Thus I repeat my concluding remarks: It is not either/or but both/and, or to quote Piper again:

Care about all suffering now, and especially eternal suffering later.

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Derek Ouellette

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a husband, new dad, speaker, writer, christian. see my profile here.
  • Brian MacArevey

    Thanks, Derek, for taking the time to clarify.

    I have to ask though…could you explain which “part of the gospel” Osteen is de-emphasizing?

    Also, do you really think that it would be appropriate to classify McLaren as a relativist? It seems to me that he has very strong convictions (which he acknowledges), especially with regard to the uselessness of a fundamentalist approach to both the scriptures and evangelism.

    Finally, isn’t the matter of “emphasis” somewhat subjective? I mean, don’t we always presume that we, ourselves, are the “middle ground”? You seem to think that the “balance” is found in an equal emphasis of the life here and now, and the life hereafter…(is this accurate?) If so, why would you assume that this is more balanced than the positions of Osteen and McLaren.

    Thanks again Derek :)

    • http://covenantoflove.net Derek Ouellette

      Hey Brian,

      Forgive me for not answering your questions directly. The best policy is an honest policy. I don’t have any sources to reference on hand and can only operate with imprecision from memory.

      I do not think that a via media is a subjective matter. But I do agree that emphasis is a subjective matter by nature, everyone emphasises parts of whatever which is most important to them. No shame in that. Recognizing and acknowledging that is a part of what it means to be a responsible interpreter of ourselves and the things outside of us that we interpret. But I also believe that we should attempt to balance those areas we think are important with the via media (which I don’t think is necessarily subjective).

      Still working this stuff out 😛 At the least the point of the post is that I believe we should balance an emphasis on the “here and now” with the importance of the “then and there”. I think in different ways both McLaren and Osteen emphasis the here and now to the extense (often, but not always) of the hereafter.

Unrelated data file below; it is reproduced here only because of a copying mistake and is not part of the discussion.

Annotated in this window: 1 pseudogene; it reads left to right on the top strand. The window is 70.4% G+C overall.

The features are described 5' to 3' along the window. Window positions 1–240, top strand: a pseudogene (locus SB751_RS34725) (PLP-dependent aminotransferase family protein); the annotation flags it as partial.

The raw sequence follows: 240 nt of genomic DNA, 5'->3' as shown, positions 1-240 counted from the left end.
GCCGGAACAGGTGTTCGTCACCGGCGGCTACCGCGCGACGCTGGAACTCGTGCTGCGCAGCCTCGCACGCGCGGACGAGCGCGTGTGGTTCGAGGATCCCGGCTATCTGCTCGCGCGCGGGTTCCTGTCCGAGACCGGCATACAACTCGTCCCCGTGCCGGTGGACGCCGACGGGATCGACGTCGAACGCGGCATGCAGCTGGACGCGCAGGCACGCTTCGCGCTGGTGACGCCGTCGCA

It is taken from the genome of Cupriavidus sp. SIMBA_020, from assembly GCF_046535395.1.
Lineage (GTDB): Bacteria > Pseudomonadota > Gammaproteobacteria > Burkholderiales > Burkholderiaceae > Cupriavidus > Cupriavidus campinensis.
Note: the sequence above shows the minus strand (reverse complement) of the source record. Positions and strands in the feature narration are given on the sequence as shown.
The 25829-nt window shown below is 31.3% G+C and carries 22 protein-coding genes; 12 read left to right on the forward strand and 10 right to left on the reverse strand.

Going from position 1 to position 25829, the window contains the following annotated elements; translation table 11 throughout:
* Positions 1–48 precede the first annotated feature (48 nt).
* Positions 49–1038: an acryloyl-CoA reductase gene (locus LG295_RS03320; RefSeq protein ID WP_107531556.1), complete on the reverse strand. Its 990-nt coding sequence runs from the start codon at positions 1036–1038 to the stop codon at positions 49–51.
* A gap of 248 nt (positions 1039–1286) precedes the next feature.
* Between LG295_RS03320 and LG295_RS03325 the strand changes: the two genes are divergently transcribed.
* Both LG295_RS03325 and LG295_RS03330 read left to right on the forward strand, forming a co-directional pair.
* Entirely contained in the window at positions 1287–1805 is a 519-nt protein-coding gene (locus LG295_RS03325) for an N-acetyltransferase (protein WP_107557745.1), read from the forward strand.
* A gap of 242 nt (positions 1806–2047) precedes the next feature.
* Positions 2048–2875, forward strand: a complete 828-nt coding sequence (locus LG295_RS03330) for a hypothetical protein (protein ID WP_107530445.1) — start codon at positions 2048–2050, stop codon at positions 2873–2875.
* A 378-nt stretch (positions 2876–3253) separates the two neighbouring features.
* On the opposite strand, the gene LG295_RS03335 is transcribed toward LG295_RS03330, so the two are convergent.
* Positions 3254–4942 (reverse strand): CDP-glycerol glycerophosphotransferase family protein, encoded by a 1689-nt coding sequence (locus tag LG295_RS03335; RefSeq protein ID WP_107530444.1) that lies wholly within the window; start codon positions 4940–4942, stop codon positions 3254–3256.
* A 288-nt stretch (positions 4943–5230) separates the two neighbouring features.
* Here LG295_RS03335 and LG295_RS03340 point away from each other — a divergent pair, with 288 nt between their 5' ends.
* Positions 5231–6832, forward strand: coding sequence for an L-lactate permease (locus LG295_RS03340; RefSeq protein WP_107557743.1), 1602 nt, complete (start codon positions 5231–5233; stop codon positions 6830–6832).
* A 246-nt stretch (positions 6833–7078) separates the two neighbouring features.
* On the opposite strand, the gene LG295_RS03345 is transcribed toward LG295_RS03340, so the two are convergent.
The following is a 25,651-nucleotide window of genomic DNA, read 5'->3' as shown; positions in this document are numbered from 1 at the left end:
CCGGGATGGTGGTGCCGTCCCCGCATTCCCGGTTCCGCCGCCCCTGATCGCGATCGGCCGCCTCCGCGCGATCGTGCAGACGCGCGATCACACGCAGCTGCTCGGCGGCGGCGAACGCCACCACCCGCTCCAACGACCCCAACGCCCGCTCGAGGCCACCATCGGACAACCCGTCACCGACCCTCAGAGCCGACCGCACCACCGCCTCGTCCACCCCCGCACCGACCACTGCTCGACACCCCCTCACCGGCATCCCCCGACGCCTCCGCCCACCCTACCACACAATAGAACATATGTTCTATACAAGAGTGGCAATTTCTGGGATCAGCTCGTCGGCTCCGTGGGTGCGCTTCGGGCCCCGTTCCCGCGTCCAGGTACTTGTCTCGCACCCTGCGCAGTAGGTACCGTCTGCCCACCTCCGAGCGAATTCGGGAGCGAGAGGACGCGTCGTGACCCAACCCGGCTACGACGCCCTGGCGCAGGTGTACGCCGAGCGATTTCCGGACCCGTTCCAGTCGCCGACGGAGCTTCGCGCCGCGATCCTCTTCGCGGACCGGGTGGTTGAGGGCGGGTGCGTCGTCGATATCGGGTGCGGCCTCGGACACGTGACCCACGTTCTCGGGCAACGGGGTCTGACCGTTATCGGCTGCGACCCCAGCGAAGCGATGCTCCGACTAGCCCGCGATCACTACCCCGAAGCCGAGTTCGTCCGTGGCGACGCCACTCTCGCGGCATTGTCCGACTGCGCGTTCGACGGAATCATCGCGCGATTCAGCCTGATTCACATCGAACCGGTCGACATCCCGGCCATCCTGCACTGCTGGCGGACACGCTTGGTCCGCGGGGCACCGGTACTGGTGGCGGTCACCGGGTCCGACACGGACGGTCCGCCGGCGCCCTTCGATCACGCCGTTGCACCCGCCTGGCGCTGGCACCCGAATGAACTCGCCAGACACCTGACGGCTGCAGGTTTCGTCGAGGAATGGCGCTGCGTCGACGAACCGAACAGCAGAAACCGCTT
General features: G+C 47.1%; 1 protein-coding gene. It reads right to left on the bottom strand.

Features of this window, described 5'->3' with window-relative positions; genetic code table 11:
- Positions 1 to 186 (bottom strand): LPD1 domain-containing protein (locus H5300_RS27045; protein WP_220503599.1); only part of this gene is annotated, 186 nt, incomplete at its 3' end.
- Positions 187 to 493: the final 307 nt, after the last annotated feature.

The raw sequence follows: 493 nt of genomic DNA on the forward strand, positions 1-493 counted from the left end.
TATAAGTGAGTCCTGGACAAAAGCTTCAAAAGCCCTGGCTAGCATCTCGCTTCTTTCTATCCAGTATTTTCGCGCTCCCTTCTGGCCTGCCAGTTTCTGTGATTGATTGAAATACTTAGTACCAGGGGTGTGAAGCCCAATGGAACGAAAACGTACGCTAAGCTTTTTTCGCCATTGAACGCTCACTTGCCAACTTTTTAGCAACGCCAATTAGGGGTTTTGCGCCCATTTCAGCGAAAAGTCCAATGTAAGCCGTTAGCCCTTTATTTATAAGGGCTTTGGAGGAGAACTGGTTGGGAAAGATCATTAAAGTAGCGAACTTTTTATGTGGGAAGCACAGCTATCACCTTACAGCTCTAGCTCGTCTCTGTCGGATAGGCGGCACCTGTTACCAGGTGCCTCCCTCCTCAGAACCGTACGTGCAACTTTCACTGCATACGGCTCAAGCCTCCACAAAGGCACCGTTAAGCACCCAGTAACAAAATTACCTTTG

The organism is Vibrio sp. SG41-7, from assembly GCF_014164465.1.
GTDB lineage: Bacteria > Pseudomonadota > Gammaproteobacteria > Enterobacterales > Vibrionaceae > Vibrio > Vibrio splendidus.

• http://covenantoflove.net Derek Ouellette

      I think Trevin goes further then I do in his critique of Osteen, but generally speaking, he captures my issue with Osteens “message”.

      http://trevinwax.com/2008/01/28/joel-osteens-negative-message/

  • Martin Davies

    Hello Derek, I’ve joined via Facebook and I applaud what you’re doing on this site.
    I like your stance on not writing McLaren and Osteen off.
    McLaren’s sophisticated/cerebral stance is a strength AND a weakness, he also defies easy categorising – as far as I can make out he isn’t a Universalist but holds to an Inclusivist outlook – and has some fresh thinking about witnessing to those of other faiths. He’s certainly written very powerfully about Kingdom Theology.
    Osteen isn’t as innovative certainly, but has the gift of encouragement (even if it is Gospel-lite).
    I’m unfamiliar with Crossan’s work.

    To me, both McLaren and Osteen’s biggest failing in their approach is their willingness to submit to their respective formulas in an attempt to impart the truth of, and make sense of, Christianity. Squeezed between a progressive approach on the one hand, and an untempered prosperity gospel on the other, we end up with a limited view of God.

    That said, it’s an aspect of their approaches that I’m critiquing. I think both have some real strengths, not least their ability to communicate. And both have helped me uncover deep truths.

    • http://covenantoflove.net Derek Ouellette

      Martin, I appreciate you visit! :) I’m a gleaner. Osteen and McLaren of much to offer.